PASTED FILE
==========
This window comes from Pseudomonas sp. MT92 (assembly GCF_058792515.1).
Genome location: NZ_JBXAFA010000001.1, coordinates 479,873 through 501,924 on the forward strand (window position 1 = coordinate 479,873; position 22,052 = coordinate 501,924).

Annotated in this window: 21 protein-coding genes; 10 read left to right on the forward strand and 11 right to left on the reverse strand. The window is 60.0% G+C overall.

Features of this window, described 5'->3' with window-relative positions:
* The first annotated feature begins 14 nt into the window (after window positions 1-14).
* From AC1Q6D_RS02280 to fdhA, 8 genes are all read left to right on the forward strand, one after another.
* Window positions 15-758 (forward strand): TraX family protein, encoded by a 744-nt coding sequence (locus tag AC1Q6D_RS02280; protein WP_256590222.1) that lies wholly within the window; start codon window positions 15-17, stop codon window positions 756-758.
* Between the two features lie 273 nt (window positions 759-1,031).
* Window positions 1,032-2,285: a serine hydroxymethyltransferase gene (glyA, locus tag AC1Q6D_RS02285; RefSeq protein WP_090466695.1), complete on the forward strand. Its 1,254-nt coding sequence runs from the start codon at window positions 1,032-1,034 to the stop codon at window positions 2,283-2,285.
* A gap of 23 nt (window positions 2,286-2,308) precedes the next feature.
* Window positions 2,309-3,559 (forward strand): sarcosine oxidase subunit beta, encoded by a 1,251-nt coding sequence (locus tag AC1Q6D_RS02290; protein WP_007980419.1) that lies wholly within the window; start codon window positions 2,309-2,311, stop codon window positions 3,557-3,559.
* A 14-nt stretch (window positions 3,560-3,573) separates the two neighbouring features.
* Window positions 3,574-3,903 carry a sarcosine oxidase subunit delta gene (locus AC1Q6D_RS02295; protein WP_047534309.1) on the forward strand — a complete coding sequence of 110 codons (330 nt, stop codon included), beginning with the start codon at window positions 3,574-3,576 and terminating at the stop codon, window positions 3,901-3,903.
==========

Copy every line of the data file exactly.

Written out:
This window comes from Pseudomonas sp. MT92 (assembly GCF_058792515.1).
Genome location: NZ_JBXAFA010000001.1, coordinates 479,873 through 501,924 on the forward strand (window position 1 = coordinate 479,873; position 22,052 = coordinate 501,924).

Annotated in this window: 21 protein-coding genes; 10 read left to right on the forward strand and 11 right to left on the reverse strand. The window is 60.0% G+C overall.

Features of this window, described 5'->3' with window-relative positions:
* The first annotated feature begins 14 nt into the window (after window positions 1-14).
* From AC1Q6D_RS02280 to fdhA, 8 genes are all read left to right on the forward strand, one after another.
* Window positions 15-758 (forward strand): TraX family protein, encoded by a 744-nt coding sequence (locus tag AC1Q6D_RS02280; protein WP_256590222.1) that lies wholly within the window; start codon window positions 15-17, stop codon window positions 756-758.
* Between the two features lie 273 nt (window positions 759-1,031).
* Window positions 1,032-2,285: a serine hydroxymethyltransferase gene (glyA, locus tag AC1Q6D_RS02285; RefSeq protein WP_090466695.1), complete on the forward strand. Its 1,254-nt coding sequence runs from the start codon at window positions 1,032-1,034 to the stop codon at window positions 2,283-2,285.
* A gap of 23 nt (window positions 2,286-2,308) precedes the next feature.
* Window positions 2,309-3,559 (forward strand): sarcosine oxidase subunit beta, encoded by a 1,251-nt coding sequence (locus tag AC1Q6D_RS02290; protein WP_007980419.1) that lies wholly within the window; start codon window positions 2,309-2,311, stop codon window positions 3,557-3,559.
* A 14-nt stretch (window positions 3,560-3,573) separates the two neighbouring features.
* Window positions 3,574-3,903 carry a sarcosine oxidase subunit delta gene (locus AC1Q6D_RS02295; protein WP_047534309.1) on the forward strand — a complete coding sequence of 110 codons (330 nt, stop codon included), beginning with the start codon at window positions 3,574-3,576 and terminating at the stop codon, window positions 3,901-3,903.